Sunday, June 27, 2010

There once was a donkey. His name was Barack.

Did anyone ever wonder why the democrat party ended up with a donkey as their mascot? Seriously, of all the animals in the world, a donkey? Weird.

But that's not at all what this post is about.

I had an interesting realization at some point yesterday. It's not particularly spiritual, insightful, or deep in any way. Just interesting.
I realized that I can put anything I want to on my blog.

"Uh, duh." You say. I would generally agree. But I was thinking more specifically about literature and satire. Let me explain.

When you want to publish a book, or an article, or a newspaper column, there are some things you just can't do. Not because you don't have the right to an opinion that differs from other people's. And not because we aren't in a free country. But for two main reasons: One, it's a career move. You have to be nice to people or you don't go anywhere. Two, also career related, no one will buy or print things that the public doesn't want to hear. People don't buy it, you don't get anywhere. That's about it.

It's all a popularity contest. You have to be more worried about what other people think, which I don't like, but it's a fact of life in jobs like that. Those jobs wouldn't exist without public interest and opinion.

But a blog is something entirely different. A blog is just a random cyberspace slew of inane babble, funny pictures, and occasional deep thought. Well, at least mine is. Some people may have more important or useful things to blog about. I certainly don't. But that's what makes this so cool. It doesn't matter who reads it. It doesn't matter if it changes anything or makes any difference. It doesn't affect my job or my standard of living. It just... well, is.

I've often thought about writing a story that either satirizes or comments on some of the strange oddities of human nature. I'm not entirely sure it will ever happen, because I'm really not as clever as I wish I was. But I continue to think about it. Something like that is tricky, though, for the exact reason that you can't just blurt out any old thing you want. As sad as it is to be constrained by public opinion, like I said, that's just how it is. You have to be really careful about what you say, and what you infer.

Like in the wizard of Oz, for example. There's this underlying symbolic meaning about the fight between using gold or silver for the monetary standard. I don't know if Mr. Baum meant it that way or not, but it's there all the same. But he never named the evil witch after the person he disagrees with, or blatantly says 'gold is better'. It's all subtle symbols like walking the path of the yellow brick road, etc. That's what you have to do, and I'm really not sure I'm witty enough, or even remotely subtle enough to pull that off.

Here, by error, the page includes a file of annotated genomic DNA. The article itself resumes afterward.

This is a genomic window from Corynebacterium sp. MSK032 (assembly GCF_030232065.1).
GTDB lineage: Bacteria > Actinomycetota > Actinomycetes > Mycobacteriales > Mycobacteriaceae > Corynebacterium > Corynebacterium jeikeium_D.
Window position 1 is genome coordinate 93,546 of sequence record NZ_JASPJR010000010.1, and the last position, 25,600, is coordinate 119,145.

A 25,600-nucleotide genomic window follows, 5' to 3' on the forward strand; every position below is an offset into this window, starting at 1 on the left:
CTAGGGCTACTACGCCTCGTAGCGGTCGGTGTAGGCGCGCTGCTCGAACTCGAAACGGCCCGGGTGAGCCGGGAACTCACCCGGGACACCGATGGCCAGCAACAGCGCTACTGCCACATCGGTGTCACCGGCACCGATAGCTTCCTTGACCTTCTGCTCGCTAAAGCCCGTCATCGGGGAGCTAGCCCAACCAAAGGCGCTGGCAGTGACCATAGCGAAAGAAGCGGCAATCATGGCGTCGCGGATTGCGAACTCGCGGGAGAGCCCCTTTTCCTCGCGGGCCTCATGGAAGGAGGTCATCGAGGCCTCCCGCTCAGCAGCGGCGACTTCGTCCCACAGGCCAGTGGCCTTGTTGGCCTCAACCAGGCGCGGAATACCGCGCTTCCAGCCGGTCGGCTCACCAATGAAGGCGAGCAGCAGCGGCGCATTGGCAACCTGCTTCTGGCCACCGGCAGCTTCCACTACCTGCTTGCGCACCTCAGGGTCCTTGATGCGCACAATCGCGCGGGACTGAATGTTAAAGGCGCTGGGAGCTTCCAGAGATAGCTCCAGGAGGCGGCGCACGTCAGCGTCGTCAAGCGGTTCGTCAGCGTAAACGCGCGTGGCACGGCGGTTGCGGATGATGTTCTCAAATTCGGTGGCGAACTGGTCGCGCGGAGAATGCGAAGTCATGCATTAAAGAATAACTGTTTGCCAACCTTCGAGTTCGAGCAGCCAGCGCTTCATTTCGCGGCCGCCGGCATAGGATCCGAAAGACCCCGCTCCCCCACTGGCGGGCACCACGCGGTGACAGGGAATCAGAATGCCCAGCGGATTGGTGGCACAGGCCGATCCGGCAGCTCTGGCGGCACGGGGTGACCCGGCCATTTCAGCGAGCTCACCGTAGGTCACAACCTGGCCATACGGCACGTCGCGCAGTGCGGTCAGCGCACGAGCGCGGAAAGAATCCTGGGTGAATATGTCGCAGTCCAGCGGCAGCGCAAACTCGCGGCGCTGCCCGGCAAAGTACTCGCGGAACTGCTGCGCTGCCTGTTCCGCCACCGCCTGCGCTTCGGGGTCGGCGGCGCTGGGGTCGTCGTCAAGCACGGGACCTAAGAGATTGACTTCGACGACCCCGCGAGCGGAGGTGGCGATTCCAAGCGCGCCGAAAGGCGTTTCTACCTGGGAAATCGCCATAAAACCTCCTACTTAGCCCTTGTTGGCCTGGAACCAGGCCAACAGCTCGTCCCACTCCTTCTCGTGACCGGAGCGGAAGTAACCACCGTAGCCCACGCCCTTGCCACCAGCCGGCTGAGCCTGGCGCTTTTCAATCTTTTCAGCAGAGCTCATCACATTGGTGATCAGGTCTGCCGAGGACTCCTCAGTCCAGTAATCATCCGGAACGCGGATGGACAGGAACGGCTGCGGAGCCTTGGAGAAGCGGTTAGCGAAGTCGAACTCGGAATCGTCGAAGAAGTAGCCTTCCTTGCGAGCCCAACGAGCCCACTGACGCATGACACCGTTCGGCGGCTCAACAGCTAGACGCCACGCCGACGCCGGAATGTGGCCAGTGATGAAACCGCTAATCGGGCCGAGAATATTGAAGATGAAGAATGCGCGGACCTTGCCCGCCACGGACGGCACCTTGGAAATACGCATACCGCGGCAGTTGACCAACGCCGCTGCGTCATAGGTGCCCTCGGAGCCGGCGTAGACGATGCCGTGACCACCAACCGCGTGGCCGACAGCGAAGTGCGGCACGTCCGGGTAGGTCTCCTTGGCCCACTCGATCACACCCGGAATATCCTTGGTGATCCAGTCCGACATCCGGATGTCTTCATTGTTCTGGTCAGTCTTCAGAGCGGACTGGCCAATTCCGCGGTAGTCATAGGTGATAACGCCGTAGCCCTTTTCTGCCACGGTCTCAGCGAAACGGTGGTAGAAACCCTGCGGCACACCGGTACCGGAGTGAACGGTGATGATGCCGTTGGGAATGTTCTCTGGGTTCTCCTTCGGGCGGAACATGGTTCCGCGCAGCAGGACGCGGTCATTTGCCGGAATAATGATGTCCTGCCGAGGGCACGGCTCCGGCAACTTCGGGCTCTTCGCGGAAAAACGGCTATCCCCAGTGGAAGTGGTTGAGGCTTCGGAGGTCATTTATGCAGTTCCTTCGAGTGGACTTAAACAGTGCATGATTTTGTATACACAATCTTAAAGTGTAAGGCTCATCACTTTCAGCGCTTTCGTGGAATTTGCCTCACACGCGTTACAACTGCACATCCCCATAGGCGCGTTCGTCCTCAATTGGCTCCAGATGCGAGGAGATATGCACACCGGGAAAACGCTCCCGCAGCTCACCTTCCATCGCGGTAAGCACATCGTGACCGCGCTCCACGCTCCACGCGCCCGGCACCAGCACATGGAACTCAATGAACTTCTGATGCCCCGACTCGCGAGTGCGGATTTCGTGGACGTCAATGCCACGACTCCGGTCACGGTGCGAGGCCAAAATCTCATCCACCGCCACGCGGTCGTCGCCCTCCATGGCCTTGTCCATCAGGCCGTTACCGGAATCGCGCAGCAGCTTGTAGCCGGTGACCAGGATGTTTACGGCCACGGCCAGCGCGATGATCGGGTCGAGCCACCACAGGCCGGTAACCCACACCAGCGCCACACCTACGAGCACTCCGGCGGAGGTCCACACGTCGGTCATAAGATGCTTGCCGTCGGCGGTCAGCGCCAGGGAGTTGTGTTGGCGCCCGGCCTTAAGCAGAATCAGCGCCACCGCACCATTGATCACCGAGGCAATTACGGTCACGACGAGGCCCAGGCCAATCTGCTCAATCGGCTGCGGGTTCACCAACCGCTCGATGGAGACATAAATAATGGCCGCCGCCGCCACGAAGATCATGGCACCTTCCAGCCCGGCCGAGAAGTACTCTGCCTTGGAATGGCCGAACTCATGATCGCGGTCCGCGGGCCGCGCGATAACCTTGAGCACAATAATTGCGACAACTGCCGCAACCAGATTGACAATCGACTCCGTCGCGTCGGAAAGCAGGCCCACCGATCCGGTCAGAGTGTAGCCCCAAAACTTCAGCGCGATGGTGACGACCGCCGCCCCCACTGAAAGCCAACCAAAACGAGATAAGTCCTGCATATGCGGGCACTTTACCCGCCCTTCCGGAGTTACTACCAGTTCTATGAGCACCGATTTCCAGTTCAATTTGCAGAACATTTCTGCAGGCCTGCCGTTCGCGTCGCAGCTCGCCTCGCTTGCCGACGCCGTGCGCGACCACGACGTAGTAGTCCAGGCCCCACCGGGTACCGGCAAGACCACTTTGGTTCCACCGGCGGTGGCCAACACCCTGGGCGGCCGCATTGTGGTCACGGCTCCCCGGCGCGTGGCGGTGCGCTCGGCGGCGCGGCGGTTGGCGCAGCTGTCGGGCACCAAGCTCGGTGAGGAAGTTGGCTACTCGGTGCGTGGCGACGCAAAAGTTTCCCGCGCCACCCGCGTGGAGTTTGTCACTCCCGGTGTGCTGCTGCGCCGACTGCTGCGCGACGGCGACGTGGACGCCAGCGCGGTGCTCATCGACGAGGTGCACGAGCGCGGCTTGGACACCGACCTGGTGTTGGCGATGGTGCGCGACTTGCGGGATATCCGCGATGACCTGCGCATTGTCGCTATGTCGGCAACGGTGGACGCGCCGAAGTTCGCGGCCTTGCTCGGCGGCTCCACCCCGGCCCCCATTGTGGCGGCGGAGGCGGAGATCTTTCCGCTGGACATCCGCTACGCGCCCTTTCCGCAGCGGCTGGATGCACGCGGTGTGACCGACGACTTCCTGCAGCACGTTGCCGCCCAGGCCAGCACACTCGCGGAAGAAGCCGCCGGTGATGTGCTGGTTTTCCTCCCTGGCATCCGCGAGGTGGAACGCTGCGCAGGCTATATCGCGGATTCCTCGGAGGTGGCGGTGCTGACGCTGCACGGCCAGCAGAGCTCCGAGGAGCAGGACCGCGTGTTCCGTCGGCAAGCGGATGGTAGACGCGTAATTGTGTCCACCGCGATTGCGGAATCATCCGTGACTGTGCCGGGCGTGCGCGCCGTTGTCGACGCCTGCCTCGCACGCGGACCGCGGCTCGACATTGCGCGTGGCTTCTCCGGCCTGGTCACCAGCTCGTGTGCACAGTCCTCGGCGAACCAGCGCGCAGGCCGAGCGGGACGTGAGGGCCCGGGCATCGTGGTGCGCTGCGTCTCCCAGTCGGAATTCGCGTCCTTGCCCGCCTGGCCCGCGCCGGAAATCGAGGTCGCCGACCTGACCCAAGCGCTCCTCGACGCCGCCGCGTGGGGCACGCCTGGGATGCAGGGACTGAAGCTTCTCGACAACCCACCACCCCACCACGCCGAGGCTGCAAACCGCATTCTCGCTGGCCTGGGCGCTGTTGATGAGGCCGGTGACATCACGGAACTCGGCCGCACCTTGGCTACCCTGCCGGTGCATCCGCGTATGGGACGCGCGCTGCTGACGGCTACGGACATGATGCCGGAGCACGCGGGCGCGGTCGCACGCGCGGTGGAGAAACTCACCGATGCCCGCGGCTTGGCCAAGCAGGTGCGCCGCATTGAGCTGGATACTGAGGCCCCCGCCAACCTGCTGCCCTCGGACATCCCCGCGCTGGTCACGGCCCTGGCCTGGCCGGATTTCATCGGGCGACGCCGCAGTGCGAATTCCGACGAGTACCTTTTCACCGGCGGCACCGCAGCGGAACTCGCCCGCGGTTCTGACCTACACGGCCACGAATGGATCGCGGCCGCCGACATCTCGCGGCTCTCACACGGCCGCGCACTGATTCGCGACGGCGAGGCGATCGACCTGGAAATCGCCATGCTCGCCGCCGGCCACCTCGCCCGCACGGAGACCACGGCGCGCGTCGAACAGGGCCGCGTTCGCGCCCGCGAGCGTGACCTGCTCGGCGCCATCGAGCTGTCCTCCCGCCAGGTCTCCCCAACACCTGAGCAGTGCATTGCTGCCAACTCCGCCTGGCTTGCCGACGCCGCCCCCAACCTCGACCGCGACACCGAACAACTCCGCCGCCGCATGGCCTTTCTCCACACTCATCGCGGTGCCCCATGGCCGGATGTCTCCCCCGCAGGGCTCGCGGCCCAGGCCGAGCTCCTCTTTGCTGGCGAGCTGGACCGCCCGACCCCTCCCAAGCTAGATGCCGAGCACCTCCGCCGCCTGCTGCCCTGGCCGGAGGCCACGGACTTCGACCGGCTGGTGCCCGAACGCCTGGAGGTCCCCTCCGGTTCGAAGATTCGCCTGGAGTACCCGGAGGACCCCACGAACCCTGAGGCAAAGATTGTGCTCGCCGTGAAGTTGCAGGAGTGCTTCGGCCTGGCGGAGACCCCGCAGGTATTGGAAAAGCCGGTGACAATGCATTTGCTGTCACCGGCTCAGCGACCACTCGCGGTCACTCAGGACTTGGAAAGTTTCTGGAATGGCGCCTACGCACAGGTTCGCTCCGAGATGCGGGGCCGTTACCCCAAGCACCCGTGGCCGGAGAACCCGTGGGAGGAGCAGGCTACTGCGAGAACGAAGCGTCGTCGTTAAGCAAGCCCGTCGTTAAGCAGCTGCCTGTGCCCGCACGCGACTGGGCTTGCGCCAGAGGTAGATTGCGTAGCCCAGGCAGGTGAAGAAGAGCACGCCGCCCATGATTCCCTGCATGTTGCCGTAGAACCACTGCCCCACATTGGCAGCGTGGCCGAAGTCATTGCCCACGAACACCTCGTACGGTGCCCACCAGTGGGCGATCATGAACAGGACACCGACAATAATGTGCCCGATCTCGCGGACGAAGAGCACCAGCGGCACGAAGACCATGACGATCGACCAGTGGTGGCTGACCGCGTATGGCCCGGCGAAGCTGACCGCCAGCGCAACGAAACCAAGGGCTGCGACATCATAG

But on my blog, I can do anything I like. If I wanted to start a story like this, I could:

Once upon a time, there was a little boy named Barack. Barack was a bitter, jealous, and misguided little boy, because he was so self conscious about his skin color. "Someday I'll show them," he said to himself. "Someday I'll be the president and do whatever I want! That'll teach them to make fun of my vaguely brown skin."

Obviously I'm not going to finish that. First of all, because it doesn't have any sort of plot or direction. I just made it up as an example. And second of all, because at the moment, I don't have anything political to say. I probably will do something ridiculous like that in the future, but not now. And not about that particular subject.

But I could finish it if I wanted to. It's pretty awesomly glorious to be able to make fun of anything I want, and no one can care. They can get mad, and make rude comments and stuff. But it's just a blog. So whatever. (shifty eyes)

Anyway, that's really all I wanted to say. Laters.

Monday, June 14, 2010

Blackmail anyone?

According to my friend, the main reason people check blogs is to look at pretty pictures. That's probably true. However, I have no pretty pictures of me. All that I do have are either weird, heinous, or badly taken. Or some combination thereof.

Not that I have a real problem with weird pictures. Other people might find the random things I do to be quite embarrassing. In fact, some people I know consider it to be rather embarrassing to be labeled as nerdy or dorky.

I, on the other hand, have no sense of self-respect in that regard. Not to say that I have no self respect at all. I am just the type that it would be VERY difficult to blackmail.

Remember that time I used to wear Dr. Seuss hats to every girl's camp? (Obviously this isn't a camp pic, but it's one of the only seuss hat ones I currently have access to.)

Remember that time I own a long bow, a plastic long sword, a dollar store version of Sting, six lightsabers, and four and a half homemade, yet awesome, Harry Potter wands?

Remember that time that one of the ways I entertained myself as a young child was to take my box of igneous rocks, curl up inside my blanket in the living room, and play volcano? And each kind of rock came out of the volcano just like it would in real life?

Remember that time I sometimes cooked dinner food for breakfast? Pizza (and not leftovers, but fresh cooked), Pork chops, beef stew, chicken soup, you name it, I've had it for breakfast, on purpose.

Remember that time that I read more fantasy books in a week that some people have in a whole lifetime? Recent addictions: Fablehaven, Ranger's Apprentice, Percy Jackson, and thus far everything I've read by Gail Carson Levine (especially Ella Enchanted).